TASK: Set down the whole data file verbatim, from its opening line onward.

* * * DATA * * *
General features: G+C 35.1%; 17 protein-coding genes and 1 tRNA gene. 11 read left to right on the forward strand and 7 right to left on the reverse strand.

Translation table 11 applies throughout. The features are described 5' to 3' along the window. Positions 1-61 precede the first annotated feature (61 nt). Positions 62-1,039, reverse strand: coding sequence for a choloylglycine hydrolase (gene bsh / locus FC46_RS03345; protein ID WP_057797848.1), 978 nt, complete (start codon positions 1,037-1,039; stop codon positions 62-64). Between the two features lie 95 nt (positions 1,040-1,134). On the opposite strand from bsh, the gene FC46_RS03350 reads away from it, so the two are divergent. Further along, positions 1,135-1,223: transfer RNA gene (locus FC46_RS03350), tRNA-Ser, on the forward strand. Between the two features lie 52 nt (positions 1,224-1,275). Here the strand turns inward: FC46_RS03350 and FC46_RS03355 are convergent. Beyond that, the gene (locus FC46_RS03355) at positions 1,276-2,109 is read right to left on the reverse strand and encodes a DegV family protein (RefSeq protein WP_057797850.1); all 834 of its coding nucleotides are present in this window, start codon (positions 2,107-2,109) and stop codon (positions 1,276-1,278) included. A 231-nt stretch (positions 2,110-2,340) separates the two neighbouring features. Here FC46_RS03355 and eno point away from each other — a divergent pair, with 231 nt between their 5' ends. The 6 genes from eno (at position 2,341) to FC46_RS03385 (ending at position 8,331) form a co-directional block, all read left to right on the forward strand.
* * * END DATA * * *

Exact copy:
General features: G+C 35.1%; 17 protein-coding genes and 1 tRNA gene. 11 read left to right on the forward strand and 7 right to left on the reverse strand.

Translation table 11 applies throughout. The features are described 5' to 3' along the window. Positions 1-61 precede the first annotated feature (61 nt). Positions 62-1,039, reverse strand: coding sequence for a choloylglycine hydrolase (gene bsh / locus FC46_RS03345; protein ID WP_057797848.1), 978 nt, complete (start codon positions 1,037-1,039; stop codon positions 62-64). Between the two features lie 95 nt (positions 1,040-1,134). On the opposite strand from bsh, the gene FC46_RS03350 reads away from it, so the two are divergent. Further along, positions 1,135-1,223: transfer RNA gene (locus FC46_RS03350), tRNA-Ser, on the forward strand. Between the two features lie 52 nt (positions 1,224-1,275). Here the strand turns inward: FC46_RS03350 and FC46_RS03355 are convergent. Beyond that, the gene (locus FC46_RS03355) at positions 1,276-2,109 is read right to left on the reverse strand and encodes a DegV family protein (RefSeq protein WP_057797850.1); all 834 of its coding nucleotides are present in this window, start codon (positions 2,107-2,109) and stop codon (positions 1,276-1,278) included. A 231-nt stretch (positions 2,110-2,340) separates the two neighbouring features. Here FC46_RS03355 and eno point away from each other — a divergent pair, with 231 nt between their 5' ends. The 6 genes from eno (at position 2,341) to FC46_RS03385 (ending at position 8,331) form a co-directional block, all read left to right on the forward strand.